P9.4-B air traffic project to be completed in June
The country will have a world-class air traffic service by mid-2017, when the P9.4 billion (¥22-million) Communications Navigation Surveillance/Air Traffic Management (CNS/ATM) project starts operating, according to the Civil Aviation Authority of the Philippines (CAAP).
Australia, Taiwan and Europe employ the same state-of-the-art computer and satellite-based technology to manage their air traffic flow more efficiently.
In particular, the CNS/ATM flight data processing system, a Japan International Cooperation Agency (JICA)-funded project, uses aircraft transponders to receive satellite signals and determine the precise locations of planes in the sky.
It enables aircraft operators to meet their departure and arrival schedules and choose their preferred flight profiles while prioritizing passenger safety and security.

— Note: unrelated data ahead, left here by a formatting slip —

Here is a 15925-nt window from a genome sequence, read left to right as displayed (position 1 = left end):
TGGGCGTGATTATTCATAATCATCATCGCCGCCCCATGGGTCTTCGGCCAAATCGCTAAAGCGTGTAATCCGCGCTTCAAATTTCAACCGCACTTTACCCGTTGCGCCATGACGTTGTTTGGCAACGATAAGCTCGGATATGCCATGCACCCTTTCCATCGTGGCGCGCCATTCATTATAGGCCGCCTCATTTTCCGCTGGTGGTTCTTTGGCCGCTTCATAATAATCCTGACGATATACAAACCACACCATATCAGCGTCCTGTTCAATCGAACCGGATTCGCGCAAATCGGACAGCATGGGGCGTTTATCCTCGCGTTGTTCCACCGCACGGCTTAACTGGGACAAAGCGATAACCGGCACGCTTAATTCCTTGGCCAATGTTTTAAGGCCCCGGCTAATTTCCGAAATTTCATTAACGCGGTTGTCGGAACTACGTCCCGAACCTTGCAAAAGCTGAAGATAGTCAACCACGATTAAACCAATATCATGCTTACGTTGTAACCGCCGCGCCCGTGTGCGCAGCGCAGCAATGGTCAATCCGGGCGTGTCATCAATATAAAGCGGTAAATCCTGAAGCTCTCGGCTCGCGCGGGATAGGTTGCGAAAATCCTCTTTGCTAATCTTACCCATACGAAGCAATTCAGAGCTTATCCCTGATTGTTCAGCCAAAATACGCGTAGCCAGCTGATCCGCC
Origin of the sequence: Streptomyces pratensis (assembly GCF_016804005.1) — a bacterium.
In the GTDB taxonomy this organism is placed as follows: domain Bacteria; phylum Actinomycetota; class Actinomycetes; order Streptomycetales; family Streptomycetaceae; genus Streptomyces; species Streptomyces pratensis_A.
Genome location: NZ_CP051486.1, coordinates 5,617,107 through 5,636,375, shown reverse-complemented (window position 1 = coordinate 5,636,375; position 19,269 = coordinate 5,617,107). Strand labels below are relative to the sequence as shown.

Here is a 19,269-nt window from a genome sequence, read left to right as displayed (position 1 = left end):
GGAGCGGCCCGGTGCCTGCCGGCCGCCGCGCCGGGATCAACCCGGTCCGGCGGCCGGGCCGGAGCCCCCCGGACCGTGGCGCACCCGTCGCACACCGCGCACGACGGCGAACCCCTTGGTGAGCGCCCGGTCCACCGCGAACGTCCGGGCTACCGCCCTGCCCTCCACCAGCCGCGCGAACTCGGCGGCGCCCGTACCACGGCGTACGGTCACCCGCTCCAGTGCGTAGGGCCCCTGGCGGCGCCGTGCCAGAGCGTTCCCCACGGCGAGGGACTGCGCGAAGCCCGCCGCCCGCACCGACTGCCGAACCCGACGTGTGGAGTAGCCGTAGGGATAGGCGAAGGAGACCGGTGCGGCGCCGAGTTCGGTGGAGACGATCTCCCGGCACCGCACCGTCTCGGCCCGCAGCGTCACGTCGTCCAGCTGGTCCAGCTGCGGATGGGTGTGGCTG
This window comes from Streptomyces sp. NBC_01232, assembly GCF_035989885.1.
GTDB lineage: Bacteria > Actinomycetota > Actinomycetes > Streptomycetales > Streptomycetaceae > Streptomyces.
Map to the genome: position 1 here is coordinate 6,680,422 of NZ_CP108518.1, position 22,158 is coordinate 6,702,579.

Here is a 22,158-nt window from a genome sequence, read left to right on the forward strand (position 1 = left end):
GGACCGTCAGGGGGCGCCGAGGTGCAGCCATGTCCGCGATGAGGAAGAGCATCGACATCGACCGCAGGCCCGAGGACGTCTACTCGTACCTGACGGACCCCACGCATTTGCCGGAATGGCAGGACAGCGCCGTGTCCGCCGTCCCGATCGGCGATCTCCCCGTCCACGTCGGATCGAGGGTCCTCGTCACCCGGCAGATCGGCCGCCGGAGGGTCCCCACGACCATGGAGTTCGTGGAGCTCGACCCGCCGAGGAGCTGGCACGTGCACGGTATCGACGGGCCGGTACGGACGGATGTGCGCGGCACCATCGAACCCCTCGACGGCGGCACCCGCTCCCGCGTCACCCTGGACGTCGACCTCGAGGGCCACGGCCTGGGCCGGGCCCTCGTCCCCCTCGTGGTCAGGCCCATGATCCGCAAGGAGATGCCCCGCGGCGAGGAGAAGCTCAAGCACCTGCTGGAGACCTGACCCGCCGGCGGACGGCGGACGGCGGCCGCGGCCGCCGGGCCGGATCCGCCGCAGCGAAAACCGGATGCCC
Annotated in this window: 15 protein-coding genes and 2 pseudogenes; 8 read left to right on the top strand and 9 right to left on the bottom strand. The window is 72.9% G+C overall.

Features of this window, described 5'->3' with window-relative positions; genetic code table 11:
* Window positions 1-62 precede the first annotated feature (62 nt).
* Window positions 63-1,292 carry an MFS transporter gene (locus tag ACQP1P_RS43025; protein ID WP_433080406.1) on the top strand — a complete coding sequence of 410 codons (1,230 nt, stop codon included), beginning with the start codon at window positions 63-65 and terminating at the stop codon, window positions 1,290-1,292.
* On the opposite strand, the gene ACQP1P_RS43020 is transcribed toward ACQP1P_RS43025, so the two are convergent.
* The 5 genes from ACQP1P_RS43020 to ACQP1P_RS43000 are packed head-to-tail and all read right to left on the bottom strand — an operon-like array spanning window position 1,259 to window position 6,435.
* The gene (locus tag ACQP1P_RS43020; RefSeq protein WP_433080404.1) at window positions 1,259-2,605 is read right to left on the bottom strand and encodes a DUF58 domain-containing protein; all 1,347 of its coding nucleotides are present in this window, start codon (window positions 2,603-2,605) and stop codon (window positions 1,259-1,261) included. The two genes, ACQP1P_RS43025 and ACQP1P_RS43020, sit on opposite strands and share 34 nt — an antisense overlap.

The project, now 92 percent complete, also includes the establishment of a central traffic control complex housed in the CAAP office in Manila, as well as ten radar sites covering the entire Philippine Flight Information Region (FIR).
By June, this year, the Philippines would be able to use the system to monitor 80 percent of the Manila Flight Information Region assigned to the country by the International Civil Aviation Organization (ICAO).
Over the next five years, the CAAP needs to hire 500 air traffic controllers (ATC) as part of the project.